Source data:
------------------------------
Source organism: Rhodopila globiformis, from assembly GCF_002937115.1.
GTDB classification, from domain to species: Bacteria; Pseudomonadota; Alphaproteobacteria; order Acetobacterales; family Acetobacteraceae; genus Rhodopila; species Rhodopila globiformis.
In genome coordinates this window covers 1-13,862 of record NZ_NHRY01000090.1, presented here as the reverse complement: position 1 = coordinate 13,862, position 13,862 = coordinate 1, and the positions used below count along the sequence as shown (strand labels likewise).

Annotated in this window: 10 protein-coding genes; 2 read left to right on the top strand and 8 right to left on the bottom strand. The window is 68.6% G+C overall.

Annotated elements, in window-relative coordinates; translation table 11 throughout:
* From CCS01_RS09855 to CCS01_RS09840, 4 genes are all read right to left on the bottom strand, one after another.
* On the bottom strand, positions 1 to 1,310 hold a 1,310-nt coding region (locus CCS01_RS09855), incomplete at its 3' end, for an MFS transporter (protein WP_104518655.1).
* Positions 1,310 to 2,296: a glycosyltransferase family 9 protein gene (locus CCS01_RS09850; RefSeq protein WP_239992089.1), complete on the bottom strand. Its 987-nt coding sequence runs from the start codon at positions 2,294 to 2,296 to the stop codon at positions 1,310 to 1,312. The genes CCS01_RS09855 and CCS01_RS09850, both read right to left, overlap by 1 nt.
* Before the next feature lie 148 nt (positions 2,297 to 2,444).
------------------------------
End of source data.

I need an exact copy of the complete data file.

Source organism: Rhodopila globiformis, from assembly GCF_002937115.1.
GTDB classification, from domain to species: Bacteria; Pseudomonadota; Alphaproteobacteria; order Acetobacterales; family Acetobacteraceae; genus Rhodopila; species Rhodopila globiformis.
In genome coordinates this window covers 1-13,862 of record NZ_NHRY01000090.1, presented here as the reverse complement: position 1 = coordinate 13,862, position 13,862 = coordinate 1, and the positions used below count along the sequence as shown (strand labels likewise).

Annotated in this window: 10 protein-coding genes; 2 read left to right on the top strand and 8 right to left on the bottom strand. The window is 68.6% G+C overall.

Annotated elements, in window-relative coordinates; translation table 11 throughout:
* From CCS01_RS09855 to CCS01_RS09840, 4 genes are all read right to left on the bottom strand, one after another.
* On the bottom strand, positions 1 to 1,310 hold a 1,310-nt coding region (locus CCS01_RS09855), incomplete at its 3' end, for an MFS transporter (protein WP_104518655.1).
* Positions 1,310 to 2,296: a glycosyltransferase family 9 protein gene (locus CCS01_RS09850; RefSeq protein WP_239992089.1), complete on the bottom strand. Its 987-nt coding sequence runs from the start codon at positions 2,294 to 2,296 to the stop codon at positions 1,310 to 1,312. The genes CCS01_RS09855 and CCS01_RS09850, both read right to left, overlap by 1 nt.
* Before the next feature lie 148 nt (positions 2,297 to 2,444).